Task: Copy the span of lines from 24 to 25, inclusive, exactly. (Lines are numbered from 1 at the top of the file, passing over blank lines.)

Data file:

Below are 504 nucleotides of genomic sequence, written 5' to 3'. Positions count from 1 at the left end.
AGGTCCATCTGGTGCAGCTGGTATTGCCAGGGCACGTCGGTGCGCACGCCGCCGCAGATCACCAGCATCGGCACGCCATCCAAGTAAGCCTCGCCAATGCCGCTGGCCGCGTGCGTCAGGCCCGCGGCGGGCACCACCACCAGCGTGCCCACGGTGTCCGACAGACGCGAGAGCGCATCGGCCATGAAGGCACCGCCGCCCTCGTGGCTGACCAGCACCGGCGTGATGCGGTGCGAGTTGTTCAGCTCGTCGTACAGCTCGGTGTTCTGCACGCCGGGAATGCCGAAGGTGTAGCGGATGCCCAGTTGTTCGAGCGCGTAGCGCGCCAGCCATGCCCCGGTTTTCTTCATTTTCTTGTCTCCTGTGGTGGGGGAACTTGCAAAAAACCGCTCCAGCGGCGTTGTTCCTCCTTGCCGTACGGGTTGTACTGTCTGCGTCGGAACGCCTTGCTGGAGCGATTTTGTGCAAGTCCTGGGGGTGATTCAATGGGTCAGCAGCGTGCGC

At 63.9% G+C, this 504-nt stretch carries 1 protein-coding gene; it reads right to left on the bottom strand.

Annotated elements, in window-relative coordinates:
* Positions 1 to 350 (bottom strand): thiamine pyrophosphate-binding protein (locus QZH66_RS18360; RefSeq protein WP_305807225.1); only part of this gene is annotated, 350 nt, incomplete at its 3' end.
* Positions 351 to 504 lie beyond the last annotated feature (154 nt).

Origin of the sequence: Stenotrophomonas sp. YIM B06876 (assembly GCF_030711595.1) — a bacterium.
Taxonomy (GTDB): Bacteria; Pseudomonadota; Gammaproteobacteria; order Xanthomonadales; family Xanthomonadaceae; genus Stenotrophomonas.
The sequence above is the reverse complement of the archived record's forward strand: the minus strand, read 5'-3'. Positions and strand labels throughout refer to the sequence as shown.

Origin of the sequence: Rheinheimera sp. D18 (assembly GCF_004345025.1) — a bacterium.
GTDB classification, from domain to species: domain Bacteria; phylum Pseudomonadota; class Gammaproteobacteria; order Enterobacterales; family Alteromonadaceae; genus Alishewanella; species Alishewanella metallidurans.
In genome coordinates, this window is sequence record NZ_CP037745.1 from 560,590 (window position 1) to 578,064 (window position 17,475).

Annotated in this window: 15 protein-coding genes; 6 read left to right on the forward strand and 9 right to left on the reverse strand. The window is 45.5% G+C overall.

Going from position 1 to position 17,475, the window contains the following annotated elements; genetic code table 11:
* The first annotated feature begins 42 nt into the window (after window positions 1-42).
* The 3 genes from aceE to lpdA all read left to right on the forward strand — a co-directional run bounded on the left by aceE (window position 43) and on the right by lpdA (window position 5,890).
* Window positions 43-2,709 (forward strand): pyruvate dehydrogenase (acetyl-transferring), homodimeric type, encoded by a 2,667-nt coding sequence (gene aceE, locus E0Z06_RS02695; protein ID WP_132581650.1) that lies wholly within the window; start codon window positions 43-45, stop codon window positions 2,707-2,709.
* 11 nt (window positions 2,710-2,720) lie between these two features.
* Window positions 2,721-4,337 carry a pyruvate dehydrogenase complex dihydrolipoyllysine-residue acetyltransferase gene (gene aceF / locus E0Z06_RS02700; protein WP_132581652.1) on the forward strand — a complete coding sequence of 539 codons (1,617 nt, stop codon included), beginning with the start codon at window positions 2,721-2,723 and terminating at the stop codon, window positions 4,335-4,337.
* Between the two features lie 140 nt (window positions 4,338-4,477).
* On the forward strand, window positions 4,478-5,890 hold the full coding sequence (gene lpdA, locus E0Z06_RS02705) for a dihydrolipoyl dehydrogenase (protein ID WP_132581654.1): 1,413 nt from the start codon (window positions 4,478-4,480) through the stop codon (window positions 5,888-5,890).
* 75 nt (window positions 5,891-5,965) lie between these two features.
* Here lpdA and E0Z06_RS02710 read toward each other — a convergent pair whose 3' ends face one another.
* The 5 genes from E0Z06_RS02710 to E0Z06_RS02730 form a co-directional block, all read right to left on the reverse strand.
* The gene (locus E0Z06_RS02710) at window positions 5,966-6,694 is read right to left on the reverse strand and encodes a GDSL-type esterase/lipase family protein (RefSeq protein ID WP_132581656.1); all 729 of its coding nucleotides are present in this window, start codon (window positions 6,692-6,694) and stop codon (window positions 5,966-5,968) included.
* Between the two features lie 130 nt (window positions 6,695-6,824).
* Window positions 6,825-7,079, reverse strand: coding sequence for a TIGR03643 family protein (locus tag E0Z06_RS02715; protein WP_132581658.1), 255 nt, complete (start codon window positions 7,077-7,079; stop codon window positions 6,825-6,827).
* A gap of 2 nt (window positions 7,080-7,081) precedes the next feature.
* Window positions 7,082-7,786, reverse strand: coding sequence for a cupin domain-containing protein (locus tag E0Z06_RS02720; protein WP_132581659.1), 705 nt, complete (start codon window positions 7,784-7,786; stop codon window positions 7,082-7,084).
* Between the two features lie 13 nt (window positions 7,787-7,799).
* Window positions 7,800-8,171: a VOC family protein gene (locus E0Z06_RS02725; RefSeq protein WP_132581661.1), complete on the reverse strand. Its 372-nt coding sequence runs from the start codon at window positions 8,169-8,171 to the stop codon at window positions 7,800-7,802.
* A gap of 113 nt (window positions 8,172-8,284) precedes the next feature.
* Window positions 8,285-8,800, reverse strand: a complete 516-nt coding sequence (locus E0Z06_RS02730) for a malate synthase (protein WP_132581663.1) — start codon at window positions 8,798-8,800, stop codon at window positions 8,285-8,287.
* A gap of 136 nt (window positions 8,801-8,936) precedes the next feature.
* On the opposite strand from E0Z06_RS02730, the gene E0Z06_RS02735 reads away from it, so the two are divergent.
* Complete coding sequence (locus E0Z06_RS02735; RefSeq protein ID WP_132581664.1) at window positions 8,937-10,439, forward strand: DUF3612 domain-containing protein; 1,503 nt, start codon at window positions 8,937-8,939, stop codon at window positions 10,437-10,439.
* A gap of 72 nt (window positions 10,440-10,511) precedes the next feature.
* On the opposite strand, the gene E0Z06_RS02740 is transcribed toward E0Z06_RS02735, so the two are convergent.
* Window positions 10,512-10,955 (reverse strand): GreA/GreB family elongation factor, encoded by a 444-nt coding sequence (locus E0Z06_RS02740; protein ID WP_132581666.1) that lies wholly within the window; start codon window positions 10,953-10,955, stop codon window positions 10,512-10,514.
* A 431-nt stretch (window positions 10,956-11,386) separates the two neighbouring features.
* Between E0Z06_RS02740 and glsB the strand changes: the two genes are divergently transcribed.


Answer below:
* The 5 genes from E0Z06_RS02710 to E0Z06_RS02730 form a co-directional block, all read right to left on the reverse strand.
* The gene (locus E0Z06_RS02710) at window positions 5,966-6,694 is read right to left on the reverse strand and encodes a GDSL-type esterase/lipase family protein (RefSeq protein ID WP_132581656.1); all 729 of its coding nucleotides are present in this window, start codon (window positions 6,692-6,694) and stop codon (window positions 5,966-5,968) included.